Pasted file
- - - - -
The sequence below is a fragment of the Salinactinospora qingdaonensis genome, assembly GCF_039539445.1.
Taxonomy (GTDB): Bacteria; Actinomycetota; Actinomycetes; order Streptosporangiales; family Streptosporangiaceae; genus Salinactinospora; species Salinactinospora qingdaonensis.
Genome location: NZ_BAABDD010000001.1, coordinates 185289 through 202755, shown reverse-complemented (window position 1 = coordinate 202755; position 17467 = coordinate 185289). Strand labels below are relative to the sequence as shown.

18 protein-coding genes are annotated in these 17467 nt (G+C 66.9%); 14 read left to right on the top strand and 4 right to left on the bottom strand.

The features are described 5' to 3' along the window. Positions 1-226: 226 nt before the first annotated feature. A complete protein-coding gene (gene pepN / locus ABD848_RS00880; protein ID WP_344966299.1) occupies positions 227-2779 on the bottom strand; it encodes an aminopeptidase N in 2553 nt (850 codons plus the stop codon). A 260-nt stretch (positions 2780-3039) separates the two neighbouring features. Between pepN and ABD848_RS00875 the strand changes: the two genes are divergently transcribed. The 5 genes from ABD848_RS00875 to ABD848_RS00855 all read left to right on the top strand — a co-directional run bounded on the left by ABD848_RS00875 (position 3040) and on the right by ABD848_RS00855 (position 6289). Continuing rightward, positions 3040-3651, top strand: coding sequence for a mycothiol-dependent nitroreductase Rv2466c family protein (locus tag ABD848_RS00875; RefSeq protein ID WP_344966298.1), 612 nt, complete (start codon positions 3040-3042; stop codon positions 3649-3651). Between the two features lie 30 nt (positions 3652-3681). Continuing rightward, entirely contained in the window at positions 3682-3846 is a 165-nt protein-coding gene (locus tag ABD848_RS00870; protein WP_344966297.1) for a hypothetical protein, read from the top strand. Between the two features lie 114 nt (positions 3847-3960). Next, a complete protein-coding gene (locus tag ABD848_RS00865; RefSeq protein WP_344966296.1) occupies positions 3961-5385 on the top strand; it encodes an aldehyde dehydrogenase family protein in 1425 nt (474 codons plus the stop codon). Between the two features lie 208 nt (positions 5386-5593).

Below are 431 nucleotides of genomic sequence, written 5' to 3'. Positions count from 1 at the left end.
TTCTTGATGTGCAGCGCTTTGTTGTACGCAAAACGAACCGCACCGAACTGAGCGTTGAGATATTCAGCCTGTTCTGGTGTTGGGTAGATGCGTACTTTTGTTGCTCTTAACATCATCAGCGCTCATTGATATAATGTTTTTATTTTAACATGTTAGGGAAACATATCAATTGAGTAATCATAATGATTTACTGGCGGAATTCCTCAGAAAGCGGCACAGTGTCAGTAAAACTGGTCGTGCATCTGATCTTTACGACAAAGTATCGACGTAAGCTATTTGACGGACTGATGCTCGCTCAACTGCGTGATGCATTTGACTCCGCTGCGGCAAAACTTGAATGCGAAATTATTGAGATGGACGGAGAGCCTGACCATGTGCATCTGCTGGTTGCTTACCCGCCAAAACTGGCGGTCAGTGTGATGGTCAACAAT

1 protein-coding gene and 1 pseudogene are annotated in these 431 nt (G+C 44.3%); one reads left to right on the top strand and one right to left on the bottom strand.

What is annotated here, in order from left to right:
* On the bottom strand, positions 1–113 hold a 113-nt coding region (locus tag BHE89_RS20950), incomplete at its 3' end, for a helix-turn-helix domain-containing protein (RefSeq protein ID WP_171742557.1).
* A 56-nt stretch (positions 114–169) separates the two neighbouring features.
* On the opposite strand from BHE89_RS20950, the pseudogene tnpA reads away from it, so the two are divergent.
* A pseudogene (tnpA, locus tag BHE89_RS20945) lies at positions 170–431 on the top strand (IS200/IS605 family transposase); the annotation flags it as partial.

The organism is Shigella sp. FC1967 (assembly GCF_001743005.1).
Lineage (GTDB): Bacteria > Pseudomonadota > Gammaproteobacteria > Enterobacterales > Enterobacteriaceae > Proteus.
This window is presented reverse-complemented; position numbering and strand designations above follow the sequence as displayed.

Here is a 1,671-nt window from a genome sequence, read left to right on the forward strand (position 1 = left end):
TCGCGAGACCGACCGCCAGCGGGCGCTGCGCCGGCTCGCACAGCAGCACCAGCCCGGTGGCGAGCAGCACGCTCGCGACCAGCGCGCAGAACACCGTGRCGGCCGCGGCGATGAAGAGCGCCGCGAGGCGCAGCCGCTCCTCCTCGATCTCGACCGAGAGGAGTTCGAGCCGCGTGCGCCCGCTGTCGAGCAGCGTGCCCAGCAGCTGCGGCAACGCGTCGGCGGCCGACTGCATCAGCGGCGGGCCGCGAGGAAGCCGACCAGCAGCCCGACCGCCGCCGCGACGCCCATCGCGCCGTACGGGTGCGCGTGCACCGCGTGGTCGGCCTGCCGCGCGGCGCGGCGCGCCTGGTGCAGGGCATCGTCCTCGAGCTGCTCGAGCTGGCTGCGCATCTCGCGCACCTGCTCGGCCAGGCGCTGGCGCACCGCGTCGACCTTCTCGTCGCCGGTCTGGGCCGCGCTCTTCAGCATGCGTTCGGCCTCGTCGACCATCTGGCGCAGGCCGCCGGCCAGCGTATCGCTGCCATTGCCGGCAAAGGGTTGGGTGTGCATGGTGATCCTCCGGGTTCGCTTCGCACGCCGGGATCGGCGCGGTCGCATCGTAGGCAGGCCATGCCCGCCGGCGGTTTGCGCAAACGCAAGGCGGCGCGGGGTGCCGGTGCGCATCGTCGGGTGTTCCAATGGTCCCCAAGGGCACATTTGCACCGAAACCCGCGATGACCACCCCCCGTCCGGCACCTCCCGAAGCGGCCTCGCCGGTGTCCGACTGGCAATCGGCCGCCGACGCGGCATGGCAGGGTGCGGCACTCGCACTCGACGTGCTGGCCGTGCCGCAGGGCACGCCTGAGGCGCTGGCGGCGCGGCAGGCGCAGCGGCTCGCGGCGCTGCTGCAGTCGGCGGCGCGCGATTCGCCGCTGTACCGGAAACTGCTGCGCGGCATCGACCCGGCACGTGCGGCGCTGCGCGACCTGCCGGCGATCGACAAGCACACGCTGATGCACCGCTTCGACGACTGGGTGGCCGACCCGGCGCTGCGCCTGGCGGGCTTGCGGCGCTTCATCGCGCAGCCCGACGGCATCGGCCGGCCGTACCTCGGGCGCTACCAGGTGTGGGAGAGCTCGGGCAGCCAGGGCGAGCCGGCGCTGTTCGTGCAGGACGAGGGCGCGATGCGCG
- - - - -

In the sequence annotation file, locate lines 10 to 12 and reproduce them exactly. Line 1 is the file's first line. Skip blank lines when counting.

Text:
* On the bottom strand, positions 1–113 hold a 113-nt coding region (locus tag BHE89_RS20950), incomplete at its 3' end, for a helix-turn-helix domain-containing protein (RefSeq protein ID WP_171742557.1).
* A 56-nt stretch (positions 114–169) separates the two neighbouring features.
* On the opposite strand from BHE89_RS20950, the pseudogene tnpA reads away from it, so the two are divergent.